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Oh, The Horror.

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Horror is everywhere. It’s ingrained into every aspect of our waking lives. Whether your just taking a quick glance at the news, watching a group of old ladies gossip at a post-church brunch, or going out on a blind date, horror is there. And then, as if that wasn’t enough horror in your daily life for you, we have horror at the video store. Usually, it can be found in a section marked “Horror.” But, more times than naught, the scares are to be had elsewhere in the video store, such as the “Comedy” section. And thus, I begin this chapter of "Catching Up At The Video Store" with one of the bleakest, scariest, and most powerful aspects of horror that mankind has ever known: Pauly Shore.

Adopted (2009) (Phase 4 Films) – Yes, just when you thought it was safe to go back into the video store, the former MTV host and star of such neo-classics as In The Army Now and Jury Duty returns to haunt us once again. In his latest tale of terror, actor/writer/director Pauly Shore attempts to invoke the zany, politically incorrect comical appeal of comedians like Sasha Baron Cohen while keeping up with fairly recent celebrity events, such as adopting African orphans. The result is a staggeringly unfunny mockumentary wherein Pauly journeys to Africa so that he can attempt to revive his career by adopting a child. It’s about as dumb as you’d expect it to be.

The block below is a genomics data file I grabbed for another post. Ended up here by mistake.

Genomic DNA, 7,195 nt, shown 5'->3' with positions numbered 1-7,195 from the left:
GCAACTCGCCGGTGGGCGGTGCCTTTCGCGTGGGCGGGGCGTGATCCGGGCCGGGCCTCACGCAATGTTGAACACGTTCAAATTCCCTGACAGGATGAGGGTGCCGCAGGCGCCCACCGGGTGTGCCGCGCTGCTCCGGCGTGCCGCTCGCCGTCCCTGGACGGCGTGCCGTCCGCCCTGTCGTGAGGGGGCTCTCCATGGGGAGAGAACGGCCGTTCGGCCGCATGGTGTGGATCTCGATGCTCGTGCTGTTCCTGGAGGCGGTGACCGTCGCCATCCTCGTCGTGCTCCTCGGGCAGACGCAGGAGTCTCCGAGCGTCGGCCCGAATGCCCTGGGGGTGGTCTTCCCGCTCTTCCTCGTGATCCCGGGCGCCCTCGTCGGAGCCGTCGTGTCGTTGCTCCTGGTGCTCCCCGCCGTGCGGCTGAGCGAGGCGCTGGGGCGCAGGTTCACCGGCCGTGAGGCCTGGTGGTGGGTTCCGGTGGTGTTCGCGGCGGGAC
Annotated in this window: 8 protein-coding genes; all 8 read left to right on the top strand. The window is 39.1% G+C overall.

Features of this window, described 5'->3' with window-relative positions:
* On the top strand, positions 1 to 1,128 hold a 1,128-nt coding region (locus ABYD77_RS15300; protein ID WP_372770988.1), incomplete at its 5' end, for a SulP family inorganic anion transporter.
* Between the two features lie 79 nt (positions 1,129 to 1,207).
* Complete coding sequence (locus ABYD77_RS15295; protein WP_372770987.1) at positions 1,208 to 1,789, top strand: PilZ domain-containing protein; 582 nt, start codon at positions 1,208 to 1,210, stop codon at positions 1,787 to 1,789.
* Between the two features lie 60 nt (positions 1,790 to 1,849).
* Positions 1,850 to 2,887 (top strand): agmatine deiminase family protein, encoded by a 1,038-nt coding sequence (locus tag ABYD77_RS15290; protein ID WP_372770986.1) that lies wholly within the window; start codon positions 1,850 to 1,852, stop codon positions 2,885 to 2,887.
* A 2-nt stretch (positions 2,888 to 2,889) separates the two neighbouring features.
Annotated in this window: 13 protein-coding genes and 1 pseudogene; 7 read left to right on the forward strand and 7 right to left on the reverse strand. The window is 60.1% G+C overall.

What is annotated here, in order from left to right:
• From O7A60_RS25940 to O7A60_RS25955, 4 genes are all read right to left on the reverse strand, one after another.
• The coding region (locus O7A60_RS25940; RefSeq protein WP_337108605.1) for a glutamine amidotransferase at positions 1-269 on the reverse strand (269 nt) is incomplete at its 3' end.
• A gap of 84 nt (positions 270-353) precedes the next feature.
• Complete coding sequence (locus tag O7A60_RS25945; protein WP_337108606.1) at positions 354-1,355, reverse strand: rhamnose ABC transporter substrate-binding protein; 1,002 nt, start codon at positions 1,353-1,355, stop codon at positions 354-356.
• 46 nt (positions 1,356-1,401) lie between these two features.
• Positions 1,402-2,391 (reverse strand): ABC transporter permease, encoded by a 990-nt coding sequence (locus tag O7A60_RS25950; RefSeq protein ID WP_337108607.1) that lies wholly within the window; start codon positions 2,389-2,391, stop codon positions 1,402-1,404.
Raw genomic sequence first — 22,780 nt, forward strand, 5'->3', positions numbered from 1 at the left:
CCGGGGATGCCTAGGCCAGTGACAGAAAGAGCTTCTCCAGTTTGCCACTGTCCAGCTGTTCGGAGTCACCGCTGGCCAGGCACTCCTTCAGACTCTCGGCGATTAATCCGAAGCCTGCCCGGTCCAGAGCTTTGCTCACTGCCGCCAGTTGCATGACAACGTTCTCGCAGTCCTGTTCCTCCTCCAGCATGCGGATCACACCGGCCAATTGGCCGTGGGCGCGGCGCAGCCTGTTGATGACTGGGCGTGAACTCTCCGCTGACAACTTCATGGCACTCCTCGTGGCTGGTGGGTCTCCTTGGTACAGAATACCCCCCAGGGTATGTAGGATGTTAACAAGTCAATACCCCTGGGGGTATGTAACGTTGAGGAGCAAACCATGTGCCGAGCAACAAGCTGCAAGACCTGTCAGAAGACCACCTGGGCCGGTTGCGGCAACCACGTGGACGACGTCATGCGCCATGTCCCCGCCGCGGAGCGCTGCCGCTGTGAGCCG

Battle Girl: The Living Dead In Tokyo Bay (1991) (Synapse Films) – Once again, the boys at Synapse Films have given me the chance to revisit my youth by releasing another item I saw back in high school. Made for the Japanese V-Cinema market (direct-to-video), Battle Girl: The Living Dead In Tokyo Bay is one of Kazuo “Gaira” Komizu’s later directorial works: a fun, low-budget flick in which K-ko (famed lady wrestler Cutie Suzuki) dons her battle gear and declares war on the residents of Tokyo Bay — all of whom have turned into zombies following the impact of a meteor there. Naturally, the military find their way to the top of K-ko’s shit list when an evil general decides to use the zombies to take over the world! How can you go wrong with a film like this? Also known as Batoru Gâru: Tokyo Crisis Wars.

Cornered! (2008) (Phase 4 Films) – Are you still braving that waters after learning there’s a Pauly Shore lurking out there? Well, then, how’d’ya feel about Steve Guttenberg? Hey, personally, I always liked the guy — I grew up with the Police Academy films, after all — but the fact remains that Steve’s livelihood has been in question ever since then. In Cornered!, though, Mr. Guttenberg gets a chance to show he’s still capable of delivering a line convincingly, in this story of a serial killer who traps the staff of a small market inside their own business place. Oddly enough, Steve isn’t the only one who delivers a believable performance here, and his fellow actors (including James Duval) also do a decent job in this above-average chiller.